Written by Megan Specia
The bodies of 39 people were discovered in a truck in an industrial park east of London early Wednesday, a scene that local police described as an “absolute tragedy.” But hours after the discovery, much about the case remained a mystery, including the identities of the victims, why they were inside and what led the vehicle to the spot where it was found.
The bodies were discovered in the vehicle at the Waterglade Industrial Park in Grays, in the county of Essex, about 25 miles east of London, the Essex Police said in a statement.
“This is a tragic incident where a large number of people have lost their lives,” Chief Superintendent Andrew Mariner of the Essex Police said. “Our enquiries are ongoing to establish what has happened.”
According to police, they were called to the site shortly before 1:40 a.m.; all 39 people were pronounced dead at the scene. The police have opened a murder investigation.
The driver, a 25-year-old-man from Northern Ireland, has been arrested on suspicion of murder. According to police, it appeared that all but one of the dead, a teenager, were adults, but determining the victims’ identities will be a lengthy process.
The police believe the truck, which is from Bulgaria, entered Britain at Holyhead port in Wales on Saturday, more than 300 miles northwest of where it was discovered on Wednesday.
Vehicles entering Holyhead typically come from Ireland, but what route the truck took remains unclear, as do the nationalities of those inside. Pippa Mills, the deputy chief constable of Essex Police, said police had been called to the scene by the local ambulance service, but she did not know who had alerted the ambulance service.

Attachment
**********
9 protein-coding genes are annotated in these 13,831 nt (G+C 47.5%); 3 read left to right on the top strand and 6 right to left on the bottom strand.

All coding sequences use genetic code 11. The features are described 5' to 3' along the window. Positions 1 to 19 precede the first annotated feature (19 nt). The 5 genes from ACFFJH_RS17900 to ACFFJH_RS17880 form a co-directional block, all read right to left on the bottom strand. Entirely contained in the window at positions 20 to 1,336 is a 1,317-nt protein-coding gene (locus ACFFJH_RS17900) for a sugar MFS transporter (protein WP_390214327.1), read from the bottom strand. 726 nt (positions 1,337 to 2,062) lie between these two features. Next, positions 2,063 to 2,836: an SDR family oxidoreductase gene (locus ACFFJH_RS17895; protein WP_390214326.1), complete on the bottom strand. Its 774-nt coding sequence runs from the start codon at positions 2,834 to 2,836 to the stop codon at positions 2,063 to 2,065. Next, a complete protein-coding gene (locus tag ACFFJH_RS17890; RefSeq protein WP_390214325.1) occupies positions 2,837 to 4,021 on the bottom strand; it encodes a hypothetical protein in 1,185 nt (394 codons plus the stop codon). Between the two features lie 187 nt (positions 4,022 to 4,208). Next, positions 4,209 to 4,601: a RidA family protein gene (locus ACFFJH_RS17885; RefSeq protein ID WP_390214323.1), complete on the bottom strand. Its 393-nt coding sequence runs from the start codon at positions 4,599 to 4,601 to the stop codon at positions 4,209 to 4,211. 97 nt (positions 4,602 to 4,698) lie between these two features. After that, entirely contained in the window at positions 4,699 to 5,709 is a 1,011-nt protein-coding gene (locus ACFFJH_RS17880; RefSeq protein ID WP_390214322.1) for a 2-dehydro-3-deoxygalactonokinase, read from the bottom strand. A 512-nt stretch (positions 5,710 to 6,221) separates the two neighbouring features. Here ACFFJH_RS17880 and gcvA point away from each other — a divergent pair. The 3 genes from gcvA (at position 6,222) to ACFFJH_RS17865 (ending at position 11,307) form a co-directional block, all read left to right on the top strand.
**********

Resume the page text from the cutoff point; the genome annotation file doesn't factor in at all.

The police were in the “early stages of what is likely to be a lengthy investigation,” she said at a news conference, and appealed for information from the public.
“This is an absolute tragedy and very sad day for Essex Police and the local community,” Mills said, describing the truck as a “complex scene” that was being examined by experts.
By midday Wednesday, several police officers guarded the cordoned off area on Eastern Avenue, which was sealed off with fences covered with green tarpaulin.
Police officers and forensic specialists were still inspecting the truck and had erected two tents alongside it.
While the circumstances that led to the deaths remained unclear, early signs suggested a people-smuggling endeavor gone tragically wrong. But if the truck were being used to traffic migrants into Britain, the route would be atypical.
A spokesman for Ireland’s national police service said the agency was monitoring the investigation and would “provide every assistance possible.”
Leo Varadkar, the prime minister of Ireland, said while there were reports the truck passed through Ireland, the situation was still unclear.
“It is a real, terrible and human tragedy,” Varadkar told fellow lawmakers. “And we’ll carry out any investigations that are necessary if it’s established that the truck did pass through Ireland.”
“If the lorry came from Bulgaria, getting into Britain via Holyhead is an unorthodox route,” Seamus Leheny, Northern Ireland policy manager for the Freight Transport Association, told the Press Association.
He noted that as security checks have increased at ports like Dover and Calais, some may see it as an easier smuggling route to travel from the French ports of Cherbourg or Roscoff to the Irish port of Rosslare, and then make their way to Britain via Holyhead. But that route, he said, would add an extra day to the journey.
“If there are weaknesses at Irish ports or Irish airports, they will exploit them and use them, because once you’re into Ireland, effectively you’re into the U.K.,” Dave Wood, a former director general of immigration enforcement, told the BBC last year.